Like all of Pixar films, they always choose actors who are right for the parts, and not just choose people with massive star power. All the cast members assembled are on point with their characters, including Bird himself as the hoot-and-a-half Edna Mode. The newcomers including Catherine Keener, Sophia Bush and Isabella Rossellini (just her appearance alone makes me laugh) all commit with ease and sound like they are having fun while they’re doing it. Bob Odenkirk needs to do more voicework, that’s all this I’ll say. And the biggest laugh for me is when Samuel L. Jackson (as Frozone) almost does a trademark of his. Almost.


As for its flaws, it basically comes down to expectations. Since the film came out 14 years after the original, there would be a build-up of audience anticipation that may affect how people would feel about the film. It could easily had come out 2 years later, it’s possible the film would have a better reception.

Back to actual flaws, the film isn’t as emotionally stirring as the original, as the film focuses more on fun and less on stakes. And the motivation for the villainous scheme for what he or she (or they?) isn’t as involving as it could’ve been, particularly in comparison to the motivation of Syndrome, the villain in the first Incredibles film.

Overall, Incredibles 2 is a hell of a fun time for the entire family, providing lots of superhero antics that rival films in the MCU and DCEU, loads more laughs than the original film and the cast and crew all back in the height of their game. Don’t ever get get old, Jack-Jack.



Quickie Review


Fantastic action scenes

Many, many hilarious moments

Keeps the compelling family dynamic intact

Many memorable side characters, including the villain, the Screenslaver


Not quite emotionally stirring as the original

Could’ve easily came out much earlier and not have the pressures of the long waiting time

The motive of the villain isn’t as good in comparison to Syndrome from the first film

SCORE: 8/10


This review can be also seen at THE IRIS. Visit the site by pressing the picture above.

Cast: Holly Hunter, Craig T. Nelson, Sarah Vowell, Huck Milner, Samuel L. Jackson, Brad Bird, Jonathan Banks, Bob Odenkirk, Catherine Keener, Sophia Bush, Isabella Rossellini, John Ratzenberger, LaTanya Richardson Jackson
Director: Brad Bird
Screenwriters: Brad Bird

Movie Review – Believer

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EXPECTATIONS: A vastly different, yet satisfying remake of Johnnie To’s Drug War.

REVIEW: Everyone knows how I feel about remakes, being mostly unnecessary and the ones that stand out strive to be different and so on, yada-yada-yada. Therefore, I won’t be singing the same tune again.

In the case of Lee Hae-young’s Believer, it is a remake of Johnnie To’s stellar crime-thriller Drug War, a film that stood out due to To’s fantastic direction that not only makes thrills with its boilerplate procedural narrative but also sidestepping Chinese film censorship, which is no easy feat.

Believer doesn’t have those obstacles but just the elephant in the room; being that it is a remake of a critically acclaimed film. It can be a simple cut-and-paste of the original, or it will make a deviation from it and stand out from the crowd. That’s where director Lee Hae-young comes in.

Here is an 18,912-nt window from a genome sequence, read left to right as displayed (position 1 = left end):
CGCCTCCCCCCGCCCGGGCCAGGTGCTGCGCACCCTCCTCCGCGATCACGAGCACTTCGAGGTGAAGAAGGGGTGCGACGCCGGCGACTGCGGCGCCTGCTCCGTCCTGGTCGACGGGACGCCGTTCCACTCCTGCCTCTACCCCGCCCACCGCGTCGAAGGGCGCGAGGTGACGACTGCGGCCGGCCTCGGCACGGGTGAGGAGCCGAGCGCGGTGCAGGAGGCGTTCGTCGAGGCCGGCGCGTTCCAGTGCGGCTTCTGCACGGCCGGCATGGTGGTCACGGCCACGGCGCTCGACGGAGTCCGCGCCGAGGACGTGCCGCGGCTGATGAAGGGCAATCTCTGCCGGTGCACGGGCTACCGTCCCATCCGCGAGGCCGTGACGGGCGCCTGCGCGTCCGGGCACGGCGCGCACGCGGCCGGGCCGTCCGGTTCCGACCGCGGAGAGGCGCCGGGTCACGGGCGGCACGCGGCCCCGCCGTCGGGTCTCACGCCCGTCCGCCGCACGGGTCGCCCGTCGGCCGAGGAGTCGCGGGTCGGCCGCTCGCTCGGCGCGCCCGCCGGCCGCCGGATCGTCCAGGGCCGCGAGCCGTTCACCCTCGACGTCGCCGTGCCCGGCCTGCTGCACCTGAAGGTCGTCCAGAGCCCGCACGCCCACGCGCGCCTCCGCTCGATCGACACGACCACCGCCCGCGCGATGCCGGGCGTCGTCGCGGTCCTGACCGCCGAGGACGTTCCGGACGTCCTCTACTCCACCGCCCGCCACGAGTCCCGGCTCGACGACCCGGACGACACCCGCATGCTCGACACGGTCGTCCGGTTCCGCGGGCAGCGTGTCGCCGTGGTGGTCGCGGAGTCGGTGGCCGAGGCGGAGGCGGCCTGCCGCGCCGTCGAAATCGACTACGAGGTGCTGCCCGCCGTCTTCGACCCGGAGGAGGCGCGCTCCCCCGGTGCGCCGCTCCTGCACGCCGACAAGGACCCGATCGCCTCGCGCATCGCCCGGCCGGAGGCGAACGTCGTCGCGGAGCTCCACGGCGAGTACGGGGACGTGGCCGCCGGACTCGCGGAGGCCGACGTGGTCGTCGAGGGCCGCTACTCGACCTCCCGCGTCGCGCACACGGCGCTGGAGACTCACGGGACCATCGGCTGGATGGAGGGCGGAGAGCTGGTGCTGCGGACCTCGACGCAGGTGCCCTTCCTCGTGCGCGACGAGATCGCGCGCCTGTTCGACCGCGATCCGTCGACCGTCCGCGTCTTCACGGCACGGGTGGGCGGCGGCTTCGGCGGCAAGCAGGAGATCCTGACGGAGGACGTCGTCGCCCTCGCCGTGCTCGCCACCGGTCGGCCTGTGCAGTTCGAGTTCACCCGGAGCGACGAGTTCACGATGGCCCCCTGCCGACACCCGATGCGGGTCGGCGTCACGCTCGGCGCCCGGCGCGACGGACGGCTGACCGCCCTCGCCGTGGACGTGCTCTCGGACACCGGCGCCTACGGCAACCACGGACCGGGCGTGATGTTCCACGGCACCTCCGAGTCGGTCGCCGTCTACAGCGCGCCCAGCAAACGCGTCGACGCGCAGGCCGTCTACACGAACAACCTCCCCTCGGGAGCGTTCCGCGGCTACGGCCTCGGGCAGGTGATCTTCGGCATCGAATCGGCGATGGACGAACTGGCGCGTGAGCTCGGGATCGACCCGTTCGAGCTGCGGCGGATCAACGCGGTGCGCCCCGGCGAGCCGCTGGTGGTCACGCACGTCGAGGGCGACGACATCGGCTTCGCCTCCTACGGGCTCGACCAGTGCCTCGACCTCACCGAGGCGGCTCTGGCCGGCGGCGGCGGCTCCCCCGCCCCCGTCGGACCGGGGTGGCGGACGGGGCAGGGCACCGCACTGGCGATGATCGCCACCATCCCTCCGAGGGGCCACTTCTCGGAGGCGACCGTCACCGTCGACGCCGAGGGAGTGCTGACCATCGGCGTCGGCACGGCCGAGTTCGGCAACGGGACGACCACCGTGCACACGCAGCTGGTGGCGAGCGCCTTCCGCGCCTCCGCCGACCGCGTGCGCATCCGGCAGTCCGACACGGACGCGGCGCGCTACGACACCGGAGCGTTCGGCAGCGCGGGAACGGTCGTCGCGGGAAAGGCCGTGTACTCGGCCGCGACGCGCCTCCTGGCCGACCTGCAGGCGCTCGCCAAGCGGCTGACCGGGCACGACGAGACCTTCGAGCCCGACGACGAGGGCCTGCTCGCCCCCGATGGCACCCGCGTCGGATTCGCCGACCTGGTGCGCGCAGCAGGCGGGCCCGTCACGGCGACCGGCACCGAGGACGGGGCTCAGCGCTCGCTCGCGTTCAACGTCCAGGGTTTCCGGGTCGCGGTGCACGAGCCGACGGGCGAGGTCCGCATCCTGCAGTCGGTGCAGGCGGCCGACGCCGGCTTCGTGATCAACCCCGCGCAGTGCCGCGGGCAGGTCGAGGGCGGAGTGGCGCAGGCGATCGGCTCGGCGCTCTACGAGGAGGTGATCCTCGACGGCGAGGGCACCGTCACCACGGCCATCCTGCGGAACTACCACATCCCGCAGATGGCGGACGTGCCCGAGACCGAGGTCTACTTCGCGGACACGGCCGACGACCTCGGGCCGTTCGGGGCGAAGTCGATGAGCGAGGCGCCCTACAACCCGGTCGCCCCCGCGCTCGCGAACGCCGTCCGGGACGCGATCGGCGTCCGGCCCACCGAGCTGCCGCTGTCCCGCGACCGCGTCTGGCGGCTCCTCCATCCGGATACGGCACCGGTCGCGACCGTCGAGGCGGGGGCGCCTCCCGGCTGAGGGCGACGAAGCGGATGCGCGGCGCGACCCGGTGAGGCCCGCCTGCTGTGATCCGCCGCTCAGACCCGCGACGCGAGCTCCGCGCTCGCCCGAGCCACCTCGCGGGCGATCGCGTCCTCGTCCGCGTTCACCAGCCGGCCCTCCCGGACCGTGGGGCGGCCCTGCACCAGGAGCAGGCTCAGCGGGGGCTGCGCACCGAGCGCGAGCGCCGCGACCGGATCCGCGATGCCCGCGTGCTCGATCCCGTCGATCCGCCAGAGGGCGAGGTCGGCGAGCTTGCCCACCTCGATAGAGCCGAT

Standing out with his directorial debut, the delightfully strange comedy-drama Like a Virgin, which involves a trans-woman who competes in Korean wrestling in order to win money to pay for her sex change operation. That alone already sounds like the type of director who takes the road less traveled. With a talented cast (including the late Kim Joo-hyuk) and crew in tow, will Believer be a remake that finally stands out?

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Basically following the framework of Drug War, the film follows detective Won-ho (Cho Jin-woong) who, to bring down the boss of Asia’s biggest drug cartel, conspires with a drug pusher named Rak (Ryu Jun-yeol) who is a lowly member of the gang seeking revenge against the boss, Mr. Lee, who has never been truly seen as many people out there claim to be him.

From the second the film started, it is very clear that Believer isn’t a straight cut-and-paste remake of Drug War. Taking a different approach in comparison to the almost laser-focused procedural pacing of Johnnie To’s film, Lee Hae-young’s film takes on a more stylish and cinematic approach, adding dimensions to the lead characters, utilizing more unorthodox shot placements (one used on the revolving platter), adding more gore and prurience and making the villains even more larger-than-life (courtesy of actors Kim Joo-hyuk and Cha Seung-won, as a new character not in the original).

In simpler terms, director Lee and scriptwriter Chung Seo-kyung (a collaborator for the acclaimed director Park Chan-wook) takes the framework of Drug War and puts a lot more “movie” into it. Cinematographer Kim Tae-kyung lenses the film stylishly with great results and the propulsive electronic score by Dalpapan adds a lot of energy to the proceedings.